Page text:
By: Chris Warren
My dad, who is not a sophisticated guy (I mean that as a compliment), once observed that the American court system does not do what’s fair, it does what’s legal. In a perfect world there would be no distinction between the two. When courts aren’t fair we sympathize with the situation, but in the back of our minds we concede that “life is not fair” is part of…life. It’s further complicated by the fact that fair is largely a matter of viewpoint, whereas legal is a lot easier to pin down. We tend to stretch these boundaries when dealing with children as they are sympathetic figures deserving of a light touch.
If a child is introduced to a bad situation by an adult, then the responsibility of bailing the kid out of trouble goes to other adults who presumably know better and have the child’s best interests in mind. It is not a time to fuss over whose fault it is or how “unfair” it is that someone else has to right the wrong. In that spirit, we need to make fair and legal the same thing and find a way to let young illegal immigrants who grew up in the United States stay here. People who know me are aware that I strongly empathize with people from other countries and cultures and have blogged about this issue before.
The biggest problem with immigration policy in the United States is that both the left and the right attempt, and fail horribly, to correct the intractable maxim that sometimes there is no truly fair option, just varying degrees of unfair. Conservatives are cold and disconnected for not seeing that deporting people just to wave the law & order badass banner is an ugly scene. Being legally right doesn’t make one morally right. Going the other way, liberals are manipulative users. They profess to care about immigrants, but only for selfish political reasons. For over a generation, Democrats have played up this issue solely for votes and believe with a cult-like intransigence that everyone is entitled to be here no matter what rules are broken or what the unintended consequences are. We have borders and laws for a reason.
Imagine a young person who was brought to the United States illegally as a child. They did not make a choice to come here on their own and may not even be aware of their immigration status. They grow up in American culture, hang out with American friends, speak English as their first (and possibly only) language, have no criminal history and little if any familiarity with their home country.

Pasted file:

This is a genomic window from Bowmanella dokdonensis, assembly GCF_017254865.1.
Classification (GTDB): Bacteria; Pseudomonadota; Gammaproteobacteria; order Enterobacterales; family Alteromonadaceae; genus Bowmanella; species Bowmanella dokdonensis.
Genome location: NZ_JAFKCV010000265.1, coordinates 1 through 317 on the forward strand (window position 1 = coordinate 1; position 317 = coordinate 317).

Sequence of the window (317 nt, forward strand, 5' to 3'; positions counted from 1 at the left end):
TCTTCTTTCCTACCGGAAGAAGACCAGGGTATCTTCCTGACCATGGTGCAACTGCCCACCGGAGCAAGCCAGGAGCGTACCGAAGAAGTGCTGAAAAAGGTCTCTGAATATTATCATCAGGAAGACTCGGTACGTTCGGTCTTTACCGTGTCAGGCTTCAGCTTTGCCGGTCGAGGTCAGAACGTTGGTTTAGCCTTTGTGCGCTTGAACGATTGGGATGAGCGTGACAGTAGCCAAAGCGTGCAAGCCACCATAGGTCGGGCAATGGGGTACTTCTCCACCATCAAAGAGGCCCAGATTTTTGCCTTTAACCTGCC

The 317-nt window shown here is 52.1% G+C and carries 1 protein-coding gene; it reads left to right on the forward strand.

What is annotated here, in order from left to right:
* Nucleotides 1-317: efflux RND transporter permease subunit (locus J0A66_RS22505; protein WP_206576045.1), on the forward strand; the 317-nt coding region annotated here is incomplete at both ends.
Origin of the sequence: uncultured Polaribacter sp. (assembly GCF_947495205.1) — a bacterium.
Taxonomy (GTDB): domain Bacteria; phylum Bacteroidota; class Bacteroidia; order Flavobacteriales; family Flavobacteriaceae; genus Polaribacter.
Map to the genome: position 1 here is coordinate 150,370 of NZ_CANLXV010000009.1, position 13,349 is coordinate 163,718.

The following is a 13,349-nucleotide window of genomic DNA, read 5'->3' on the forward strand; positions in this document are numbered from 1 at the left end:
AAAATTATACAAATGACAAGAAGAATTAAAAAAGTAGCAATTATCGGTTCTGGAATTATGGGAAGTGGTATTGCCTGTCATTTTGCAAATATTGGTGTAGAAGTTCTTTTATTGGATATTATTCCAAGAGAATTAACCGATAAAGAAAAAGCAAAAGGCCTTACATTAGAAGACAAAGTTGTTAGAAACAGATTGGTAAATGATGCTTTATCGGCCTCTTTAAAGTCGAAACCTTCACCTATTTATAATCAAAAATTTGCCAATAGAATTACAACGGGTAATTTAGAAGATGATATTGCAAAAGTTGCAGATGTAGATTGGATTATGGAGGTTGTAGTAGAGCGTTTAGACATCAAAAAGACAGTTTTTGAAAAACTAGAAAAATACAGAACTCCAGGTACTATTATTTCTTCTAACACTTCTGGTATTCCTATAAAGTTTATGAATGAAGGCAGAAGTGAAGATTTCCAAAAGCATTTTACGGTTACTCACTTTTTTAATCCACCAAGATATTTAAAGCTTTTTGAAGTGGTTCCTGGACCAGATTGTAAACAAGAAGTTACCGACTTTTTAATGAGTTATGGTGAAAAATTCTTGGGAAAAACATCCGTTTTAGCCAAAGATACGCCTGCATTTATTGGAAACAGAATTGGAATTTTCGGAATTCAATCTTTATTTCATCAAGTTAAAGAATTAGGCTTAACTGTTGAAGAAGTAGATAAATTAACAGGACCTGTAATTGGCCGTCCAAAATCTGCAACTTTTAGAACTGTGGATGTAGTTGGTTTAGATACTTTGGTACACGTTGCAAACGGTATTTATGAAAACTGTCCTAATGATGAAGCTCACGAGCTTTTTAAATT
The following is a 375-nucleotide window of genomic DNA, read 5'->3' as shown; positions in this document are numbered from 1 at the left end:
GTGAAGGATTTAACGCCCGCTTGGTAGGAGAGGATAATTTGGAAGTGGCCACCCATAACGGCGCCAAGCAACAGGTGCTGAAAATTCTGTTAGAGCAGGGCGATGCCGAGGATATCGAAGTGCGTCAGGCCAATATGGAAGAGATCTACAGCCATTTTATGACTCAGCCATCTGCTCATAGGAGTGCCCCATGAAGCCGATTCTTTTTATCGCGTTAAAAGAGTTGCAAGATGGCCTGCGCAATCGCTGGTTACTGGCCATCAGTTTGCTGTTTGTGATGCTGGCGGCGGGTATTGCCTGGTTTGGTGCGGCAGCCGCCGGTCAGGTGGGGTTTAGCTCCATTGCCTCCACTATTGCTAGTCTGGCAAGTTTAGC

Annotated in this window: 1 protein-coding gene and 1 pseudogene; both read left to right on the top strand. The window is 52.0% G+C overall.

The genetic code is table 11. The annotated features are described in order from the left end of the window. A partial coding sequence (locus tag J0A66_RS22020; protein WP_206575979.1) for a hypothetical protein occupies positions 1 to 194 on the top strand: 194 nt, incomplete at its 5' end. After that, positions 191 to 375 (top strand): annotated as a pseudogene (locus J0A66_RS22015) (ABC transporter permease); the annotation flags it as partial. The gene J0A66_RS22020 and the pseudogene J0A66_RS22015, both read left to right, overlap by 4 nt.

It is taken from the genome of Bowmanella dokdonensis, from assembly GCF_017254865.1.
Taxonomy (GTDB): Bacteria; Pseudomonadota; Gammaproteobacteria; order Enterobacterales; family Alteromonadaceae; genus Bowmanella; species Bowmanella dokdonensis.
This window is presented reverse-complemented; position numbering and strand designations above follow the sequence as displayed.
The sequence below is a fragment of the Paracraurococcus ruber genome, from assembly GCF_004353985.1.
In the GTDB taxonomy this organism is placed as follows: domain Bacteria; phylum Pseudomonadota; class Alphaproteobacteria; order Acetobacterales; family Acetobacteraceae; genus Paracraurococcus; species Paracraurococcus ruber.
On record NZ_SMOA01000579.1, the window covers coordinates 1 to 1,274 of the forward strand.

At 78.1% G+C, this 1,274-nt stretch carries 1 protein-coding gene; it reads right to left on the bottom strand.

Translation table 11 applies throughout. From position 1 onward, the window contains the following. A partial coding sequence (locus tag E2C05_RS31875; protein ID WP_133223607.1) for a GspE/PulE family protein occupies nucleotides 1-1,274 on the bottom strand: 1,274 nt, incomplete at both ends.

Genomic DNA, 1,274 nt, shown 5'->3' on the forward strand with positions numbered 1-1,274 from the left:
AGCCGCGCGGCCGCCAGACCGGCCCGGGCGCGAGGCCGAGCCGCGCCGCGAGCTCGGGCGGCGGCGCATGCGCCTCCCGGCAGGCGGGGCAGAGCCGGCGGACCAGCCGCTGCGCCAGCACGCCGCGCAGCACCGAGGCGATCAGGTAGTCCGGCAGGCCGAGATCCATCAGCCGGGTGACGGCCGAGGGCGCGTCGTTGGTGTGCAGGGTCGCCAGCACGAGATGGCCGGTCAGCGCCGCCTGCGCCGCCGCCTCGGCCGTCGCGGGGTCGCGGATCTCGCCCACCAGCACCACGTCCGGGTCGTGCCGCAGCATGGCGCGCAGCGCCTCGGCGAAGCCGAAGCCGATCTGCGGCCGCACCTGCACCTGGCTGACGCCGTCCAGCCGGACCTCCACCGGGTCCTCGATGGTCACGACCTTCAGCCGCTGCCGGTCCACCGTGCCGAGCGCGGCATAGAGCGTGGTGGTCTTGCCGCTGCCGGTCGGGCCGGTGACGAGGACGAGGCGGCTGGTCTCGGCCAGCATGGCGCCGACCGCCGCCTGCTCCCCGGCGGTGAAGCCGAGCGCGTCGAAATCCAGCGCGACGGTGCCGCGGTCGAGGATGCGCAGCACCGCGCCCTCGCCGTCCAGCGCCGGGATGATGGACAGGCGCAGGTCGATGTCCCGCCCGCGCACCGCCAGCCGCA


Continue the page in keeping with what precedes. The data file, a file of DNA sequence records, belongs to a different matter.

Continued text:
This is not a way-out there hypothetical scenario. There are tens of thousands of kids living in the USA who fit this description. I would like everyone who thinks this person should be given a one-way ticket back to their country of origin to answer these questions: Is your legal argument for kicking them out of the USA greater than the moral argument for letting them stay, and furthermore, is your argument so strong that it’s worth ruining a young life for? Are you willing to look this kid directly in the face and personally tell them they are being deported? What if this person was your neighbor, or your own kid’s best friend, or your future son or daughter in law? Exactly what “problem” is solved by shipping them out?
The Development, Relief, and Education for Alien Minors Act (DREAM) has been floating around Congress since 2001 and has bipartisan support. I understand that in the world of politics the devil is always in the details. There are plenty of things in DREAM I’m sure I do not like, but I do believe in the basic premise of the legislation, which is to give people who came here illegally & involuntarily as underage minors a chance to stay and be productive members of American society. “Amnesty” is a loaded word in American politics, but it’s exactly what’s needed when the law is so blatantly unfair that a greater moral imperative is created to warrant changing it, or for minors who did not intend to break the law in the first place and played no active role in how they got into their situations.
Twenty First Summer is not a public policy blog and I am not knowledgeable enough on this topic to attempt a dissection of the DREAM Act and all the things that are both right and wrong with it. All I know is that kicking promising young people out of the only country they know and identify with for the “crime” of being brought here as minors by someone else is inhumane and should not be allowed to happen. I’m not coming at this from a right or left perspective. I’m looking at it as a question of “Is this moral?” For me the answer is a no-brainer: It’s disgusting and wrong. I’ll let others sweat the political details.
As President Chris, my first goal would be to stop the flow of illegal immigration to begin with. Then, pass some form of the DREAM Act and make it wholly separate from how the legal system will treat adults who are not innocent bystanders and came here fully cognizant that they were breaking US laws. That would be my compromise: Go easy on the young people in exchange for locking down the border and throwing the book at the adults.
Our default should be to find a way to help the children, not run them out like unwanted pests. The United States likes to brag about how we as a nation care for our kids. The DREAMers are “our kids.” They are Americans in their hearts if not in the law; they deserve to be protected and held close like the treasures they are.